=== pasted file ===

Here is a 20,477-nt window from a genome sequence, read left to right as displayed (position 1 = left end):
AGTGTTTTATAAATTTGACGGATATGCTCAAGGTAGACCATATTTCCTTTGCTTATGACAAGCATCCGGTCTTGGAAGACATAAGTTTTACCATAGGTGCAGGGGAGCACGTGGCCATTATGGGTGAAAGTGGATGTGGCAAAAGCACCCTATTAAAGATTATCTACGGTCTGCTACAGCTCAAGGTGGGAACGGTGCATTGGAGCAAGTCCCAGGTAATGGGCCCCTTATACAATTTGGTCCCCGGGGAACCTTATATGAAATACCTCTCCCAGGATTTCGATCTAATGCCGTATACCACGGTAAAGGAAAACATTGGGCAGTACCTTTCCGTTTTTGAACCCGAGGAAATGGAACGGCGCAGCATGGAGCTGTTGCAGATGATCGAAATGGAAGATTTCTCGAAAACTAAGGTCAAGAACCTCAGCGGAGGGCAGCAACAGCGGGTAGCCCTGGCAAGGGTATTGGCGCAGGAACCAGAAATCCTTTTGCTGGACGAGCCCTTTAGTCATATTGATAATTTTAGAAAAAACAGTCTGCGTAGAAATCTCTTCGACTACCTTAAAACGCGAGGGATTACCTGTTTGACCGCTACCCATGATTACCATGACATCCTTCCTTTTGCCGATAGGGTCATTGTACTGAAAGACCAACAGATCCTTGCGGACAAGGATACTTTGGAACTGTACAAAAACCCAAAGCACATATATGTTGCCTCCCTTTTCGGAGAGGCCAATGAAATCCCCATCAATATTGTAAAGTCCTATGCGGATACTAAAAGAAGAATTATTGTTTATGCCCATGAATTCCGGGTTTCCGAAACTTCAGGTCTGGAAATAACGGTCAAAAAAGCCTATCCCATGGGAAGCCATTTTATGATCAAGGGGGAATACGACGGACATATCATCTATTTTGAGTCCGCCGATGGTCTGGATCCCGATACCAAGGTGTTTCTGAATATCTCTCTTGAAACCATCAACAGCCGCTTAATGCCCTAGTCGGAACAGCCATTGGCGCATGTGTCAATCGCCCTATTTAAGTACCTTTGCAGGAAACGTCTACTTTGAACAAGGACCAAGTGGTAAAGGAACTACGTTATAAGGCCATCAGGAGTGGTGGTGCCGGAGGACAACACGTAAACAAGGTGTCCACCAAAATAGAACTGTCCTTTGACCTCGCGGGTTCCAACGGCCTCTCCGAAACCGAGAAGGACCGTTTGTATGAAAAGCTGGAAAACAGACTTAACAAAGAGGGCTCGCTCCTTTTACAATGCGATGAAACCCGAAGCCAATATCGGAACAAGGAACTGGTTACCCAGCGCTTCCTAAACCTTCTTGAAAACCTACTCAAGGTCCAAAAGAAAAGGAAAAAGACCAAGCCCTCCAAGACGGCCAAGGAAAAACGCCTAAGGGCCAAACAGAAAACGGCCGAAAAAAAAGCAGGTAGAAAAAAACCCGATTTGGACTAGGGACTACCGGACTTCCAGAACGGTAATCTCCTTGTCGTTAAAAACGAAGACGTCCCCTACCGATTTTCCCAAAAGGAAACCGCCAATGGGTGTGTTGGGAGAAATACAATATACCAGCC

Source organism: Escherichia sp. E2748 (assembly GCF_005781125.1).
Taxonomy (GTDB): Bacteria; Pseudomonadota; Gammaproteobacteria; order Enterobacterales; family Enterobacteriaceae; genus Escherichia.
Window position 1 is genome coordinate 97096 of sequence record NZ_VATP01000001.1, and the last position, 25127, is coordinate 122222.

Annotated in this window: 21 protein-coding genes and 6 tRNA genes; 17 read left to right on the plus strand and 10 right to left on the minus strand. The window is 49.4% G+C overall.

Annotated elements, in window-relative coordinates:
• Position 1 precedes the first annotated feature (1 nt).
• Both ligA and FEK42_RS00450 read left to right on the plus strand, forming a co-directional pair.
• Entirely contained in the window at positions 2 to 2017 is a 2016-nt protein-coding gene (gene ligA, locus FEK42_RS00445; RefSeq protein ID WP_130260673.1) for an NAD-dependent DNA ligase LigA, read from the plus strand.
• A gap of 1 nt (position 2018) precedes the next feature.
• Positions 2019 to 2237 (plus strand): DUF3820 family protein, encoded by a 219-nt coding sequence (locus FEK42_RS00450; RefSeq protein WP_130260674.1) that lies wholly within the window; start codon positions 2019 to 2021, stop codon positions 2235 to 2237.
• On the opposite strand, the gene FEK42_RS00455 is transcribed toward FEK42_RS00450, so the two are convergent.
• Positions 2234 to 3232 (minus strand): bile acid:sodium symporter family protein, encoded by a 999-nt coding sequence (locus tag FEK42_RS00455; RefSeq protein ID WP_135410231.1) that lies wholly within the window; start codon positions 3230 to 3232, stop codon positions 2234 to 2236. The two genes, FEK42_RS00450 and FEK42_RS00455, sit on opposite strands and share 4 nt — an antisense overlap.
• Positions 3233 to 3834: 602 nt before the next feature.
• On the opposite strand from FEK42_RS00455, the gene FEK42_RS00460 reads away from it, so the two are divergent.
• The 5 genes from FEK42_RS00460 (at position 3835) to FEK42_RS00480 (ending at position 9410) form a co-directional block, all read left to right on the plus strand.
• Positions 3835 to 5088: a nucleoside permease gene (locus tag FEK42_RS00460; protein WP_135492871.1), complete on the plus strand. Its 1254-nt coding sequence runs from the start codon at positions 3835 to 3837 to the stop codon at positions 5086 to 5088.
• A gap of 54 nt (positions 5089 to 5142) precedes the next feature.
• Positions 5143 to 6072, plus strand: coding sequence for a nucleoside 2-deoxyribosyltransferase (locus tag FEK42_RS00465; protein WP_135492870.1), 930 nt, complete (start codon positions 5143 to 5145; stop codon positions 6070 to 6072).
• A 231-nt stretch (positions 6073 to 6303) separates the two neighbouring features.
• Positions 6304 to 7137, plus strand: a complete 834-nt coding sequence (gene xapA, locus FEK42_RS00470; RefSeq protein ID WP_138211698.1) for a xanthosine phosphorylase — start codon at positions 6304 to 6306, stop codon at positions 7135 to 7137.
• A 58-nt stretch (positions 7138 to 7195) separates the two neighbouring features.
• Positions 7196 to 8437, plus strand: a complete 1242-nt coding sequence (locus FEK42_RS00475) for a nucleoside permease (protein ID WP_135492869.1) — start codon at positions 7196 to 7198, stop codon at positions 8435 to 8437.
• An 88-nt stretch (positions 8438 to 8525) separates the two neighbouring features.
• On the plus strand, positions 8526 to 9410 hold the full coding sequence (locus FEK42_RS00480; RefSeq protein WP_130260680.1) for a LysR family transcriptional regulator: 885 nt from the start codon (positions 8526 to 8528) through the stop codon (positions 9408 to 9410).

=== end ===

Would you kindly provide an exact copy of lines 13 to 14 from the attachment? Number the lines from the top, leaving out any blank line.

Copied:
• On the opposite strand, the gene FEK42_RS00455 is transcribed toward FEK42_RS00450, so the two are convergent.
• Positions 2234 to 3232 (minus strand): bile acid:sodium symporter family protein, encoded by a 999-nt coding sequence (locus tag FEK42_RS00455; RefSeq protein ID WP_135410231.1) that lies wholly within the window; start codon positions 3230 to 3232, stop codon positions 2234 to 2236. The two genes, FEK42_RS00450 and FEK42_RS00455, sit on opposite strands and share 4 nt — an antisense overlap.